Jump to content

Willy Schmidt-Gentner

From Wikipedia, the free encyclopedia
Memorial plaque for the filmmusic composer Genter in Neustadt am Rennsteig

Willy Schmidt-Gentner (6 April 1894 – 12 February 1964) was one of the most successful German composers of film music in the history of German-language cinema. He moved to Vienna in 1933. At his most productive, he scored up to 10 films a year, including numerous classics and masterpieces of the German and Austrian cinema.


Schmidt-Gentner was born in Neustadt am Rennsteig in Thuringia, Germany. During his childhood he learnt the violin and took lessons in composition from Max Reger. After World War I Schmidt-Gentner worked as a civil servant checking that cinema owners were paying their full taxes. Through one of his clients he got a position as a band leader at film theatre performances. This raised his interest in films and as early as 1922 he produced his first composition to accompany a silent film. He performed many of his new pieces himself on the piano during films. He was also already responsible at this period for the sound tracks of a number of German classic films, for example Alraune (1928), The White Hell of Pitz Palu (1929) and Hokuspokus (1930)

With the arrival of sound films he quickly became one of the most sought-after filmscore composers in Germany, so that for a time he was scoring up to 10 films a year. He had a preference for light comedies and cheerful musical romances, but occasionally he took on more heavyweight productions with political overtones, for example the National Socialist propaganda film Wien 1910 (1943) or the historical film Spionage [it] (1955) about the k. u. k. spy Colonel Redl.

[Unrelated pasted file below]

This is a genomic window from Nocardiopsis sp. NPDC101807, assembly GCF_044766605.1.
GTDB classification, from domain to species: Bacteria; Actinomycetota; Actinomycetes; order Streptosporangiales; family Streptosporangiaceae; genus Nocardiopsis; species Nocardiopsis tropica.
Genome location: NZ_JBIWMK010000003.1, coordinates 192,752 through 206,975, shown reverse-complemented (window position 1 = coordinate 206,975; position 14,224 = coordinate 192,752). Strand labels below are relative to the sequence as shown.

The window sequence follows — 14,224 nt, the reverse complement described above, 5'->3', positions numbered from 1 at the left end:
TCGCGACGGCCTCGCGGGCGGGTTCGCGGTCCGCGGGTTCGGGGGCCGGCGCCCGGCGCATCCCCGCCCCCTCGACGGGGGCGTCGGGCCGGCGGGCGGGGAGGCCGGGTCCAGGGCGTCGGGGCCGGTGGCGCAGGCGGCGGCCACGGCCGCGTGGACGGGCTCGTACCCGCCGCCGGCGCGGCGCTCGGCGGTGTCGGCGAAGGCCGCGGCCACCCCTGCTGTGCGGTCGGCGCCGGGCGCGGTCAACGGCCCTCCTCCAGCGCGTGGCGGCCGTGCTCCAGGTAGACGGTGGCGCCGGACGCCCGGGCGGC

In 1933 he moved to Vienna, where he directed his only two films, Die Pompadour (1935) and Prater (1936), for the company Mondial-Film. For Sascha-Film he composed the music for some of the greatest specimens of the Wiener Film genre, among others Maskerade and Hohe Schule (both 1934). During this time he was romantically involved with Zsa Zsa Gabor.[1] After the Anschluss (the annexation of Austria to Germany) he became the "house composer" for the National Socialist-owned Wien-Film, which had developed out of the former Sascha-Film. For them he scored not only their many escapist romantic comedies, but also some of their few overt propaganda films such as Heimkehr (1941), Wien 1910 (1942) or Das Herz muß schweigen (1944). He was also repeatedly commissioned by the top directors of wartime Vienna, Willi Forst and Gustav Ucicky, whom he already knew from previous work, to write scores for their productions, such as Der Postmeister (1940), Operette (1940), Wiener Blut (1942) and Wiener Mädeln (1943/1949).

After the end of the war Schmidt-Gentner remained loyal to Vienna and successfully continued his composing career for many more films, predominantly musicals set in Austria, until he retired in 1955. Altogether he composed the music for about 200 films. He died in Vienna on 12 February 1964.

Selected filmography[edit]

A selection of films scored by Willy Schmidt-Gentner, with names of directors:

Silent films[edit]

Sound films[edit]


  1. ^ Sam Staggs (2019). Finding Zsa Zsa: The Gabors Behind the Legend. Kensington Books. p. 57. ISBN 978-1496719591.
  • Stefanie Job: Die vernachlässigte Muse (Romanbiographie des Filmmusikers und UFA-Generalmusikdirektors Willy Schmidt-Gentner). Verlag Frieling, Berlin 1995, ISBN 3-89009-804-5

Sources/External links[edit]